Page:Popular Science Monthly Volume 85.djvu/447

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AN industry can not be wholly uninteresting which involves the consumption yearly of about $250,000,000 worth of raw material in the production of goods worth $750,000,000 which has grown to nearly double its size in seven years, which involves the cultivation of three quarters of a million acres or more of land, worth about $130 an acre, but half of which has during a boom been capitalized at double its value, an industry whose center will be speedily shifted from the banks of the Amazon, half way round the world, to Ceylon and the Malay State?, unless very heroic measures are taken to prevent it, among which heroic measures the importation of 50,000 Chinese coolies into the Amazon valley has been suggested.

Such is the rubber industry. When it is added that the price, which for a number of years had been a little above a dollar a pound, went up during 1910 to over three dollars and last September fell as low as fifty cents; and that in connection with the rubber trade there have been some of the most sensational stories of inhumanity and barbarity in the Congo district and on the upper Amazon, it will be seen that the economist and the social reformer must be specially interested.

There are, too, features of interest for the botanist, since rubber is got from plants and its function in the plant is obscure. Moreover, there are notable peculiarities in its extraction which offer opportunities for further research. The chemist is interested not only from the point of view of the conversion of the raw product into a material suitable for the many purposes to which it is applied, but also from the fact that he sees here one more opportunity to replace the work of nature and to do in a small laboratory covering only a few acres what now requires thousands of square miles.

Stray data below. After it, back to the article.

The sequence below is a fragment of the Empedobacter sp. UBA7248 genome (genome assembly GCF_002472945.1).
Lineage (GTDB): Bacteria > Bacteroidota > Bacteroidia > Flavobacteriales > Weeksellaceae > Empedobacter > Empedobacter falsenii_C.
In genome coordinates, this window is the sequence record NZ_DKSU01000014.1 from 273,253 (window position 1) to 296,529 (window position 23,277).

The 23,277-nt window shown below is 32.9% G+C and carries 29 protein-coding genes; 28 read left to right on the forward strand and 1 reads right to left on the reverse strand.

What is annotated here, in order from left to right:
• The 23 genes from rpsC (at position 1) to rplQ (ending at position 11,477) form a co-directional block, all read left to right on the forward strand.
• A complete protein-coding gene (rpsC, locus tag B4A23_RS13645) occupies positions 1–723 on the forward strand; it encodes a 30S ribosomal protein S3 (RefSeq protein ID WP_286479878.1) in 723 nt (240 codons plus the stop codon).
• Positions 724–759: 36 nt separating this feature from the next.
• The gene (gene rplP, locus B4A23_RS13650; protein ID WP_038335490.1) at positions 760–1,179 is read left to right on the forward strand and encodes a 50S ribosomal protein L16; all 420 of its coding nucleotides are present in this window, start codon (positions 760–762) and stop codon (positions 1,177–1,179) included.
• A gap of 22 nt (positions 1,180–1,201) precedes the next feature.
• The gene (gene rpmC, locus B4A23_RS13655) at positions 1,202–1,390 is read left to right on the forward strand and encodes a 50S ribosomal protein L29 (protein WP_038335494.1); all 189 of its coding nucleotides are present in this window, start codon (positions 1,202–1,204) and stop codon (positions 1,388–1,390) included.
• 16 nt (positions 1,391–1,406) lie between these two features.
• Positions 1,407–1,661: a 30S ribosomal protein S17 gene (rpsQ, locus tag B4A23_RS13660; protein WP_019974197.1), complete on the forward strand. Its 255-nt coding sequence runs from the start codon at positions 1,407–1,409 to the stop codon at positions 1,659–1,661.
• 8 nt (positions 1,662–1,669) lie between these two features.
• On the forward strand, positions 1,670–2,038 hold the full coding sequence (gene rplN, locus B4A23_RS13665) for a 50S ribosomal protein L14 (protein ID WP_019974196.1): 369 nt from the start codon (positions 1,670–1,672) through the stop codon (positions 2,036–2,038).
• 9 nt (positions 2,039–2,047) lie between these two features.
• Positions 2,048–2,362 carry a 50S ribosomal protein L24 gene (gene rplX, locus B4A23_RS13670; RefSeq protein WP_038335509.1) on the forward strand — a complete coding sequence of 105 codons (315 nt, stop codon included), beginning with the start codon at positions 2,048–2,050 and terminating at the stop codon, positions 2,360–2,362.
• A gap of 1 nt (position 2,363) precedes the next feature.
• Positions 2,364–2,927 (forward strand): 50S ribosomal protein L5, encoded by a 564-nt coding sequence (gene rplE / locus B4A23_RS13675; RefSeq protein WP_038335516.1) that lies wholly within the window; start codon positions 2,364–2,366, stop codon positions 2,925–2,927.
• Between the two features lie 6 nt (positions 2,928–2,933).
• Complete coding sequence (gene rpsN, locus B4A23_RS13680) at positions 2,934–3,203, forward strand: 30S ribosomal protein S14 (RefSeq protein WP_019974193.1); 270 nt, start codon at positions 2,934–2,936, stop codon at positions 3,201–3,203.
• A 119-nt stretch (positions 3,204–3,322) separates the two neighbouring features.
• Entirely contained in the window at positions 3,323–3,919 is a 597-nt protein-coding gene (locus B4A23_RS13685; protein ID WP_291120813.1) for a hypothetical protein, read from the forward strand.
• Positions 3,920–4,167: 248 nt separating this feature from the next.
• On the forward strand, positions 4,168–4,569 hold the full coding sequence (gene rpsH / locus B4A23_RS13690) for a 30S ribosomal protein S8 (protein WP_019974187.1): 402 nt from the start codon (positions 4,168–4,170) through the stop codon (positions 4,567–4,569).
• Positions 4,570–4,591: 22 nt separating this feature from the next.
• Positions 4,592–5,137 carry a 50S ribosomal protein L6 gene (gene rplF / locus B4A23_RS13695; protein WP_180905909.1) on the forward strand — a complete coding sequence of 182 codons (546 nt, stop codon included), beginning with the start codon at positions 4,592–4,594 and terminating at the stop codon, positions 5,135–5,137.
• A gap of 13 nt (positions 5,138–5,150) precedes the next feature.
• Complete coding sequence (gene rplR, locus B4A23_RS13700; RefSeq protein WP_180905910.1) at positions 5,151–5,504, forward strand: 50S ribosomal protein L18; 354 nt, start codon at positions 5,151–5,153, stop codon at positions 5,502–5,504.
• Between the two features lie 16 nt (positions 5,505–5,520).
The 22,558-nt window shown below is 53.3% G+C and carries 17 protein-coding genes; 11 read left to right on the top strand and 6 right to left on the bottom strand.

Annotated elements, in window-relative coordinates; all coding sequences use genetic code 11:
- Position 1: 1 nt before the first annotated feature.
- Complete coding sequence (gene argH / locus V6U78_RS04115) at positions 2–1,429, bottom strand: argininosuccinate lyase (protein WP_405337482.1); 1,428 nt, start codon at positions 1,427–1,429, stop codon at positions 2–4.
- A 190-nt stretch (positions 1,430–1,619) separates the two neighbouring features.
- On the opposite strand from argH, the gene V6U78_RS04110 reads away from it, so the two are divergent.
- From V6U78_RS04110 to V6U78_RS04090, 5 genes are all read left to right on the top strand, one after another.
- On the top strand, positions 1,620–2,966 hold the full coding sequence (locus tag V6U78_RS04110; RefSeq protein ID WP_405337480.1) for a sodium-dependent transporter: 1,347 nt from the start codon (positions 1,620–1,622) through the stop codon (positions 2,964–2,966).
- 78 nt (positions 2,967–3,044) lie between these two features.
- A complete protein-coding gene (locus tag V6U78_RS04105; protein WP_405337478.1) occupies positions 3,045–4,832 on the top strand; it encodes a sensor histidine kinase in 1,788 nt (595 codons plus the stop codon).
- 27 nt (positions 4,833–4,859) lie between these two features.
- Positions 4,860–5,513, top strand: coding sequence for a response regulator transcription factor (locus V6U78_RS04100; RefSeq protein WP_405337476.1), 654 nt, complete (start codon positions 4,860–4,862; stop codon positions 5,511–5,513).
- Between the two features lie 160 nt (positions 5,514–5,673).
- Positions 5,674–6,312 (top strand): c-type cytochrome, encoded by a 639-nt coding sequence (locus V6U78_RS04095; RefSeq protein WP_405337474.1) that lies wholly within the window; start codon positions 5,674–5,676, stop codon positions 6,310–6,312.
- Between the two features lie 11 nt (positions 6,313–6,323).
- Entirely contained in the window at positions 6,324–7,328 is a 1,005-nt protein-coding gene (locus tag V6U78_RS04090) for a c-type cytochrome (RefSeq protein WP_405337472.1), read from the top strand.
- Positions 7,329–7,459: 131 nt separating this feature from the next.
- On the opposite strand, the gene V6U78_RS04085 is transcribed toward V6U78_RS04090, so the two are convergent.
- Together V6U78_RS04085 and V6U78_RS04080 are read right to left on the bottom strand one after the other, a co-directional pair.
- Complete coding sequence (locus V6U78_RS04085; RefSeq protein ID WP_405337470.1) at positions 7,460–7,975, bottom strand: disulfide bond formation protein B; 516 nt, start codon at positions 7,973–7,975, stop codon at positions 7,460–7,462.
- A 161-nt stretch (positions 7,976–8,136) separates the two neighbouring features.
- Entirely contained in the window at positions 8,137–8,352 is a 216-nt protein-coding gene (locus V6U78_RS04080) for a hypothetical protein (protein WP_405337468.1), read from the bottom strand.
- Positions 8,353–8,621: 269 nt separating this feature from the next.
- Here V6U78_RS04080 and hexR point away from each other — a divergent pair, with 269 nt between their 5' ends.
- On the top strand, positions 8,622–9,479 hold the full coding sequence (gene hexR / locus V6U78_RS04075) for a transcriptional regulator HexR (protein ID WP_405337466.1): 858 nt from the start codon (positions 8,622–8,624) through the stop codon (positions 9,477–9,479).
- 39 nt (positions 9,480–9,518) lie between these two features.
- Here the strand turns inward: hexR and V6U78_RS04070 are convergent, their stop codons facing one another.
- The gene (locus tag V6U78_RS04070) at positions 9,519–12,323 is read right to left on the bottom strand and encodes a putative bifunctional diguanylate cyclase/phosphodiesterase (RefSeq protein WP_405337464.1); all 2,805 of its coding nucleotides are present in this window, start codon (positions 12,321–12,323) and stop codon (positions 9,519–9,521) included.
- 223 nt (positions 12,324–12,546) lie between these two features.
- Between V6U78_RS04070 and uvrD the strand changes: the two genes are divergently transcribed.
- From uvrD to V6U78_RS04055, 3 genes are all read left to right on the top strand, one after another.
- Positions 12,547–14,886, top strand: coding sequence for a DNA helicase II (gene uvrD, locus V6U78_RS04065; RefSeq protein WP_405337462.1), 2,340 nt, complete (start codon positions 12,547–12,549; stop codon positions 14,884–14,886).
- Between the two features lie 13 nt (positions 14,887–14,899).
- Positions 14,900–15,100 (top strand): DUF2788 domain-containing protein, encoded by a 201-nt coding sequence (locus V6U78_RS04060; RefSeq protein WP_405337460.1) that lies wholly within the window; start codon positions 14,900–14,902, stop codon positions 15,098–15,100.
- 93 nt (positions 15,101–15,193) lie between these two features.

A book appeared in Spain early in the seventeenth century (1601-15) describing the voyages of the Castillians, from 1492-1554, in which a game played by the natives of Hayti with balls made from the gum of a tree was mentioned. About the same time Juan de Torquemada described a rubber tree of Mexico, the Castilloa elastica, and stated that the Indians used the rubber for medicinal purposes and that the Spaniard used it for waterproofing coats. Rubber trees of various kinds were soon discovered in Brazil, French Guiana, Madagascar and other places.

Chemists attempted to find industrial uses for the product of the rubber tree, and it may be added that the search in the future is likely